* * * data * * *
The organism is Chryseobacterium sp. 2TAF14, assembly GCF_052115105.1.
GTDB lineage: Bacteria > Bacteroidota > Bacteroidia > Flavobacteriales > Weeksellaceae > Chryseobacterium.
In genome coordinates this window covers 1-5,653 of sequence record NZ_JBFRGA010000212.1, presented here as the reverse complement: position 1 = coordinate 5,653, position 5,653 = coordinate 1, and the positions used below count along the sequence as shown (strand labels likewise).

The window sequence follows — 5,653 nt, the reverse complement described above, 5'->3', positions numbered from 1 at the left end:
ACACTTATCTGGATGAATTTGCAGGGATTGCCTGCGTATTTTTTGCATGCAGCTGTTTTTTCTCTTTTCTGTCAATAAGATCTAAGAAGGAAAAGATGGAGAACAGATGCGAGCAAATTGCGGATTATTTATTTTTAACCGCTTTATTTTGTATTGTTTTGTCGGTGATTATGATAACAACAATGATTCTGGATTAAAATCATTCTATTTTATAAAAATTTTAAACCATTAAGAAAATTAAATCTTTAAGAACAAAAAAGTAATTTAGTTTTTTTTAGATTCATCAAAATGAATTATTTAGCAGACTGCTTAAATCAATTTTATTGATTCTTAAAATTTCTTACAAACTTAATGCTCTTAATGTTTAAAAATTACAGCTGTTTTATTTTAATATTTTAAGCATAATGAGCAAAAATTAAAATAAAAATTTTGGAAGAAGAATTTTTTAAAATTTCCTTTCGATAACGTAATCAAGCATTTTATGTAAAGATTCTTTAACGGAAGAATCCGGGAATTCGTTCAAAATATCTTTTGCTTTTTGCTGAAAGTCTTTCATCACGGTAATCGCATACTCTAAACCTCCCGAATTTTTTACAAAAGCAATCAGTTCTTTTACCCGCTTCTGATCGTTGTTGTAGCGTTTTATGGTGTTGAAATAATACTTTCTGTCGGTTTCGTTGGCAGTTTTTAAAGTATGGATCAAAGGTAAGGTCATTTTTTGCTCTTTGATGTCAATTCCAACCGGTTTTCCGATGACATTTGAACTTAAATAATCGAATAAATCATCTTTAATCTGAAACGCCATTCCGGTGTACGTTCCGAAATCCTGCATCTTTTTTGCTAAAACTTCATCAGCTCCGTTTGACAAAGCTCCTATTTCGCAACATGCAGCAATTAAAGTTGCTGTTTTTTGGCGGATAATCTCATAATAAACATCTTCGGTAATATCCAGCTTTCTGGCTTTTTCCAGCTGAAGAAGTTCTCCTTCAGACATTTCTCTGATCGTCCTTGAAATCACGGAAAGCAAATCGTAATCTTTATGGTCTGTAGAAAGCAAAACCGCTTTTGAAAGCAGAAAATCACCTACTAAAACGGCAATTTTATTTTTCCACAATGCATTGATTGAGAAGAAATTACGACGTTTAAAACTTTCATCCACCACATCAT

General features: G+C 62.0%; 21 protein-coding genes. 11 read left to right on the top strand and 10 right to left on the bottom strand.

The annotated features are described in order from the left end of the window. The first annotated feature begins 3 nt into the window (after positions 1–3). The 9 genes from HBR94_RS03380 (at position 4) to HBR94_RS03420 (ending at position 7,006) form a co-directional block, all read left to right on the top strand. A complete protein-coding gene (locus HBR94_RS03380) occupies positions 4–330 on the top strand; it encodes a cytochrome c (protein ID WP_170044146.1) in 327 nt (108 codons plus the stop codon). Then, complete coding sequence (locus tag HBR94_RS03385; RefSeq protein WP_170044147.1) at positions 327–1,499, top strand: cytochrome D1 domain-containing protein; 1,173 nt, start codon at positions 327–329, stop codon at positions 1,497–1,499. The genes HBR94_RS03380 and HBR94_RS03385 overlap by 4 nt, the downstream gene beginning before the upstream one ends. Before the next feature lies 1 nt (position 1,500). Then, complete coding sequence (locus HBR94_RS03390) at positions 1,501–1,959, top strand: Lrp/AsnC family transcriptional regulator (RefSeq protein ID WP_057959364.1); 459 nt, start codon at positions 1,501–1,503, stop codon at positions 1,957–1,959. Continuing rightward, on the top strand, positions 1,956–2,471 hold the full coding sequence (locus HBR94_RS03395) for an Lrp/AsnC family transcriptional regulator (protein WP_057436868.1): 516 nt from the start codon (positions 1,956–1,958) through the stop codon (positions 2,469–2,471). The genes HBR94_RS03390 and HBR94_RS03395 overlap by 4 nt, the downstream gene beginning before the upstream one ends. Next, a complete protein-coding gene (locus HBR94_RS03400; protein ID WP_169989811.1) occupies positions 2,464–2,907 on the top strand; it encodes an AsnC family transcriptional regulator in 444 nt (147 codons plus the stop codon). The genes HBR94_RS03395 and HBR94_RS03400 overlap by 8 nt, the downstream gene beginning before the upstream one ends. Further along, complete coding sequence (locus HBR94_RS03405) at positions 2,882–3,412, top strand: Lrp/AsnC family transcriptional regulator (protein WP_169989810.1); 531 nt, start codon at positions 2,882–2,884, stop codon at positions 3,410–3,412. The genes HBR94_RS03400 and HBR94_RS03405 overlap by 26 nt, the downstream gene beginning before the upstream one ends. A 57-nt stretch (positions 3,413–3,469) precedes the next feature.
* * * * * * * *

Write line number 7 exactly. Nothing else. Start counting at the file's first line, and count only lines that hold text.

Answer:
The annotated features are described in order from the left end of the window. The first annotated feature begins 3 nt into the window (after positions 1–3). The 9 genes from HBR94_RS03380 (at position 4) to HBR94_RS03420 (ending at position 7,006) form a co-directional block, all read left to right on the top strand. A complete protein-coding gene (locus HBR94_RS03380) occupies positions 4–330 on the top strand; it encodes a cytochrome c (protein ID WP_170044146.1) in 327 nt (108 codons plus the stop codon). Then, complete coding sequence (locus tag HBR94_RS03385; RefSeq protein WP_170044147.1) at positions 327–1,499, top strand: cytochrome D1 domain-containing protein; 1,173 nt, start codon at positions 327–329, stop codon at positions 1,497–1,499. The genes HBR94_RS03380 and HBR94_RS03385 overlap by 4 nt, the downstream gene beginning before the upstream one ends. Before the next feature lies 1 nt (position 1,500). Then, complete coding sequence (locus HBR94_RS03390) at positions 1,501–1,959, top strand: Lrp/AsnC family transcriptional regulator (RefSeq protein ID WP_057959364.1); 459 nt, start codon at positions 1,501–1,503, stop codon at positions 1,957–1,959. Continuing rightward, on the top strand, positions 1,956–2,471 hold the full coding sequence (locus HBR94_RS03395) for an Lrp/AsnC family transcriptional regulator (protein WP_057436868.1): 516 nt from the start codon (positions 1,956–1,958) through the stop codon (positions 2,469–2,471). The genes HBR94_RS03390 and HBR94_RS03395 overlap by 4 nt, the downstream gene beginning before the upstream one ends. Next, a complete protein-coding gene (locus HBR94_RS03400; protein ID WP_169989811.1) occupies positions 2,464–2,907 on the top strand; it encodes an AsnC family transcriptional regulator in 444 nt (147 codons plus the stop codon). The genes HBR94_RS03395 and HBR94_RS03400 overlap by 8 nt, the downstream gene beginning before the upstream one ends. Further along, complete coding sequence (locus HBR94_RS03405) at positions 2,882–3,412, top strand: Lrp/AsnC family transcriptional regulator (protein WP_169989810.1); 531 nt, start codon at positions 2,882–2,884, stop codon at positions 3,410–3,412. The genes HBR94_RS03400 and HBR94_RS03405 overlap by 26 nt, the downstream gene beginning before the upstream one ends. A 57-nt stretch (positions 3,413–3,469) precedes the next feature.